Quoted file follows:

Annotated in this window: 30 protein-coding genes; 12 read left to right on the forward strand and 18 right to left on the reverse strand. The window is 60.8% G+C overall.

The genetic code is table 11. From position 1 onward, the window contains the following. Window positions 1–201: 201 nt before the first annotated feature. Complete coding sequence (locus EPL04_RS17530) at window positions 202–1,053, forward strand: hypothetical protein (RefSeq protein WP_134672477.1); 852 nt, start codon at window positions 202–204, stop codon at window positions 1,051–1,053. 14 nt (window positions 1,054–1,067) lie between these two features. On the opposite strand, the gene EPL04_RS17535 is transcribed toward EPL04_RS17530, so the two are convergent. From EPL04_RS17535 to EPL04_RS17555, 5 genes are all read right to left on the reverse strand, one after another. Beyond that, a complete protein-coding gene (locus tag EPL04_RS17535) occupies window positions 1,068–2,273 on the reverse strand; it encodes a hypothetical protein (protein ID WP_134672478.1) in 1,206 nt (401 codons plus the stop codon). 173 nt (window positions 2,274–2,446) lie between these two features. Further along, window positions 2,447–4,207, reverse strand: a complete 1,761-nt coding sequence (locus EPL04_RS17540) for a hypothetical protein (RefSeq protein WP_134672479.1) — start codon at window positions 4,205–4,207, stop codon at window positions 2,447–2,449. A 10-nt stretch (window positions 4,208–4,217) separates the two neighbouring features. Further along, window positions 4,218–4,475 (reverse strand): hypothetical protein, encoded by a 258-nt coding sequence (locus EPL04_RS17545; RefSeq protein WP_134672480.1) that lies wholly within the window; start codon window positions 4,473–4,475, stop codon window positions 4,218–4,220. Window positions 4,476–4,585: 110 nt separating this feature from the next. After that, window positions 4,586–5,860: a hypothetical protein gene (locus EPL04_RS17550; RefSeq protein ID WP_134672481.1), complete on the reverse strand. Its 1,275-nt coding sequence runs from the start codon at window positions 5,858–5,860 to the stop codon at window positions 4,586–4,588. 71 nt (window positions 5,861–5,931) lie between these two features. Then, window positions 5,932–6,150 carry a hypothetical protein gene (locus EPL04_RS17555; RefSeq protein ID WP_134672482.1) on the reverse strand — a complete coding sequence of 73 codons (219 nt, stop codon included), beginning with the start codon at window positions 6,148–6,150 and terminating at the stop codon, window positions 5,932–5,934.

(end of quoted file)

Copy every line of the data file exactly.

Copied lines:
Annotated in this window: 30 protein-coding genes; 12 read left to right on the forward strand and 18 right to left on the reverse strand. The window is 60.8% G+C overall.

The genetic code is table 11. From position 1 onward, the window contains the following. Window positions 1–201: 201 nt before the first annotated feature. Complete coding sequence (locus EPL04_RS17530) at window positions 202–1,053, forward strand: hypothetical protein (RefSeq protein WP_134672477.1); 852 nt, start codon at window positions 202–204, stop codon at window positions 1,051–1,053. 14 nt (window positions 1,054–1,067) lie between these two features. On the opposite strand, the gene EPL04_RS17535 is transcribed toward EPL04_RS17530, so the two are convergent. From EPL04_RS17535 to EPL04_RS17555, 5 genes are all read right to left on the reverse strand, one after another. Beyond that, a complete protein-coding gene (locus tag EPL04_RS17535) occupies window positions 1,068–2,273 on the reverse strand; it encodes a hypothetical protein (protein ID WP_134672478.1) in 1,206 nt (401 codons plus the stop codon). 173 nt (window positions 2,274–2,446) lie between these two features. Further along, window positions 2,447–4,207, reverse strand: a complete 1,761-nt coding sequence (locus EPL04_RS17540) for a hypothetical protein (RefSeq protein WP_134672479.1) — start codon at window positions 4,205–4,207, stop codon at window positions 2,447–2,449. A 10-nt stretch (window positions 4,208–4,217) separates the two neighbouring features. Further along, window positions 4,218–4,475 (reverse strand): hypothetical protein, encoded by a 258-nt coding sequence (locus EPL04_RS17545; RefSeq protein WP_134672480.1) that lies wholly within the window; start codon window positions 4,473–4,475, stop codon window positions 4,218–4,220. Window positions 4,476–4,585: 110 nt separating this feature from the next. After that, window positions 4,586–5,860: a hypothetical protein gene (locus EPL04_RS17550; RefSeq protein ID WP_134672481.1), complete on the reverse strand. Its 1,275-nt coding sequence runs from the start codon at window positions 5,858–5,860 to the stop codon at window positions 4,586–4,588. 71 nt (window positions 5,861–5,931) lie between these two features. Then, window positions 5,932–6,150 carry a hypothetical protein gene (locus EPL04_RS17555; RefSeq protein ID WP_134672482.1) on the reverse strand — a complete coding sequence of 73 codons (219 nt, stop codon included), beginning with the start codon at window positions 6,148–6,150 and terminating at the stop codon, window positions 5,932–5,934.